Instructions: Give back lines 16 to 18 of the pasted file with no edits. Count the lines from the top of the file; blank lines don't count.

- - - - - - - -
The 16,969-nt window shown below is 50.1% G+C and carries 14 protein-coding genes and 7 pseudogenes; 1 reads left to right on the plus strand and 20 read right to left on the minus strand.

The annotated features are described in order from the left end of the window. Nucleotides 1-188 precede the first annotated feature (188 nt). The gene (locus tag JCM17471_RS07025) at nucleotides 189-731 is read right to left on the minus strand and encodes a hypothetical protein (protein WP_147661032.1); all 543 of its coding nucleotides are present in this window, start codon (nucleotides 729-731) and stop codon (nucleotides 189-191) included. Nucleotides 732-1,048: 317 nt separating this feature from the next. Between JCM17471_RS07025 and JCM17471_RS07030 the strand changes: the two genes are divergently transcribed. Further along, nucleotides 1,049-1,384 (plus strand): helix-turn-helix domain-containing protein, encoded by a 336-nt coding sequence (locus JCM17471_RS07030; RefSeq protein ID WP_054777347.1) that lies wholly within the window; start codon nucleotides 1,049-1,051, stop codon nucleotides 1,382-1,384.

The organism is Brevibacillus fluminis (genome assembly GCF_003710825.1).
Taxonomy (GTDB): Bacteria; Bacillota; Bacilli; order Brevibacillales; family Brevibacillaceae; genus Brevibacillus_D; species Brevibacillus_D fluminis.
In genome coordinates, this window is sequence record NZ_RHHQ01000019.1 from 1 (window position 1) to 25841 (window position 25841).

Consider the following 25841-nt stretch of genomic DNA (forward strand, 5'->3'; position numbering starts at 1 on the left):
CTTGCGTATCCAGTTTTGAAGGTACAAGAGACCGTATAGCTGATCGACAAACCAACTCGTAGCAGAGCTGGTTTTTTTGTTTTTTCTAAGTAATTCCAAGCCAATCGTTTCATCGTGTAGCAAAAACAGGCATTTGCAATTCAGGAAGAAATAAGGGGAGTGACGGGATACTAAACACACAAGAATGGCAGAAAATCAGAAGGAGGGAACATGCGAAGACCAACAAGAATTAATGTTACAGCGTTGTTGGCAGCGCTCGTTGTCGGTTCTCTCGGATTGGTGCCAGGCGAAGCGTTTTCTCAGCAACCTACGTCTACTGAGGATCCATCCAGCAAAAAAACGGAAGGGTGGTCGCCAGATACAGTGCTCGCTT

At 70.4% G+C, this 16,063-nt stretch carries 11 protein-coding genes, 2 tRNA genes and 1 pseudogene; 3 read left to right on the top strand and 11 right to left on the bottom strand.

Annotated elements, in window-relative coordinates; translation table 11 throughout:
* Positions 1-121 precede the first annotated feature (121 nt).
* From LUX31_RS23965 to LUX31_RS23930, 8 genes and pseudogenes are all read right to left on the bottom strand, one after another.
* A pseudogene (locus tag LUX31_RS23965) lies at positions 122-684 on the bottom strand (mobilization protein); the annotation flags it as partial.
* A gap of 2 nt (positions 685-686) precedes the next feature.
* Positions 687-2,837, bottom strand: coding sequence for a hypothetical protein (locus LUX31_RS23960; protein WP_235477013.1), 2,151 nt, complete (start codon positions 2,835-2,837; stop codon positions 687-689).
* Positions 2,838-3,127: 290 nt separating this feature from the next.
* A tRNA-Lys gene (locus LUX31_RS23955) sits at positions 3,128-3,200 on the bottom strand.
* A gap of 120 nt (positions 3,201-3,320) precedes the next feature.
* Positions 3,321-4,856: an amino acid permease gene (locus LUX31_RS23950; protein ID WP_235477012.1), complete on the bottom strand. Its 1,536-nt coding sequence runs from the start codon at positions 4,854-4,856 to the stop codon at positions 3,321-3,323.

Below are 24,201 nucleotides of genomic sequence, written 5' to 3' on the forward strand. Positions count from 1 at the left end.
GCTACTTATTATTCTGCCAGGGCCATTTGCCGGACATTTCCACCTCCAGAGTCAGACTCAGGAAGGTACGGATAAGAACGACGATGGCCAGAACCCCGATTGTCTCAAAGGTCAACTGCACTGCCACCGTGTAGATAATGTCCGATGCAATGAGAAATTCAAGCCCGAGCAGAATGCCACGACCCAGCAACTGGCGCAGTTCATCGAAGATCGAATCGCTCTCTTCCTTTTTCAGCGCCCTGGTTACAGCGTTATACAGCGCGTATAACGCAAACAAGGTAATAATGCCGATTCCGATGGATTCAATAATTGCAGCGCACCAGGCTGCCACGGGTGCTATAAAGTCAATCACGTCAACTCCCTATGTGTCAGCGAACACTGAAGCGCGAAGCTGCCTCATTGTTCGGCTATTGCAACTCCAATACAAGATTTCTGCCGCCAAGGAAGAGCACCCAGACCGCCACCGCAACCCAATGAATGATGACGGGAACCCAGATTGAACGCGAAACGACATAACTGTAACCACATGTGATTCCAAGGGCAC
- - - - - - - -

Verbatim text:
* A tRNA-Lys gene (locus LUX31_RS23955) sits at positions 3,128-3,200 on the bottom strand.
* A gap of 120 nt (positions 3,201-3,320) precedes the next feature.
* Positions 3,321-4,856: an amino acid permease gene (locus LUX31_RS23950; protein ID WP_235477012.1), complete on the bottom strand. Its 1,536-nt coding sequence runs from the start codon at positions 4,854-4,856 to the stop codon at positions 3,321-3,323.